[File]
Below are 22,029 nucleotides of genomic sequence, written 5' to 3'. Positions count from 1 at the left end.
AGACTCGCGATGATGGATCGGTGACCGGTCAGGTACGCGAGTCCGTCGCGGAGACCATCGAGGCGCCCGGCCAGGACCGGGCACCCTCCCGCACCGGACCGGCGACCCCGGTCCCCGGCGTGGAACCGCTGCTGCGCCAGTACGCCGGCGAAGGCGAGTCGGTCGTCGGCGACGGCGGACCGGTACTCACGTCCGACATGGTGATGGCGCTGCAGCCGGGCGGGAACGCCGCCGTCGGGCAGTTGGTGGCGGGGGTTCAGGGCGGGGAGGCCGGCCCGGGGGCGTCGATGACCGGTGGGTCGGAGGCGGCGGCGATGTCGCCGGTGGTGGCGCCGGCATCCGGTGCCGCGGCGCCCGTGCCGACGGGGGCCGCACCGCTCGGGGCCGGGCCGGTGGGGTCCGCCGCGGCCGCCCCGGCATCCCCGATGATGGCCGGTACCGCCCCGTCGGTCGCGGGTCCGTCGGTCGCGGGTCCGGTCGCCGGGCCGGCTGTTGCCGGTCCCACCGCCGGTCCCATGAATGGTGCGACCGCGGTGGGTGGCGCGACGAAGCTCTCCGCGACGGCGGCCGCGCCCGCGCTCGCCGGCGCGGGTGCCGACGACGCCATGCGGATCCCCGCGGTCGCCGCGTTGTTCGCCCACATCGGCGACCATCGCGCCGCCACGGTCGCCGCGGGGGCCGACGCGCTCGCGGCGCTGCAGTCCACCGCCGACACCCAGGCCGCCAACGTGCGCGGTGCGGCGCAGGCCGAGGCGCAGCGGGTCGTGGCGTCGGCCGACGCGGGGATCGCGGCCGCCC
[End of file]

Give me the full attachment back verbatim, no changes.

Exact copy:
Below are 22,029 nucleotides of genomic sequence, written 5' to 3'. Positions count from 1 at the left end.
AGACTCGCGATGATGGATCGGTGACCGGTCAGGTACGCGAGTCCGTCGCGGAGACCATCGAGGCGCCCGGCCAGGACCGGGCACCCTCCCGCACCGGACCGGCGACCCCGGTCCCCGGCGTGGAACCGCTGCTGCGCCAGTACGCCGGCGAAGGCGAGTCGGTCGTCGGCGACGGCGGACCGGTACTCACGTCCGACATGGTGATGGCGCTGCAGCCGGGCGGGAACGCCGCCGTCGGGCAGTTGGTGGCGGGGGTTCAGGGCGGGGAGGCCGGCCCGGGGGCGTCGATGACCGGTGGGTCGGAGGCGGCGGCGATGTCGCCGGTGGTGGCGCCGGCATCCGGTGCCGCGGCGCCCGTGCCGACGGGGGCCGCACCGCTCGGGGCCGGGCCGGTGGGGTCCGCCGCGGCCGCCCCGGCATCCCCGATGATGGCCGGTACCGCCCCGTCGGTCGCGGGTCCGTCGGTCGCGGGTCCGGTCGCCGGGCCGGCTGTTGCCGGTCCCACCGCCGGTCCCATGAATGGTGCGACCGCGGTGGGTGGCGCGACGAAGCTCTCCGCGACGGCGGCCGCGCCCGCGCTCGCCGGCGCGGGTGCCGACGACGCCATGCGGATCCCCGCGGTCGCCGCGTTGTTCGCCCACATCGGCGACCATCGCGCCGCCACGGTCGCCGCGGGGGCCGACGCGCTCGCGGCGCTGCAGTCCACCGCCGACACCCAGGCCGCCAACGTGCGCGGTGCGGCGCAGGCCGAGGCGCAGCGGGTCGTGGCGTCGGCCGACGCGGGGATCGCGGCCGCCC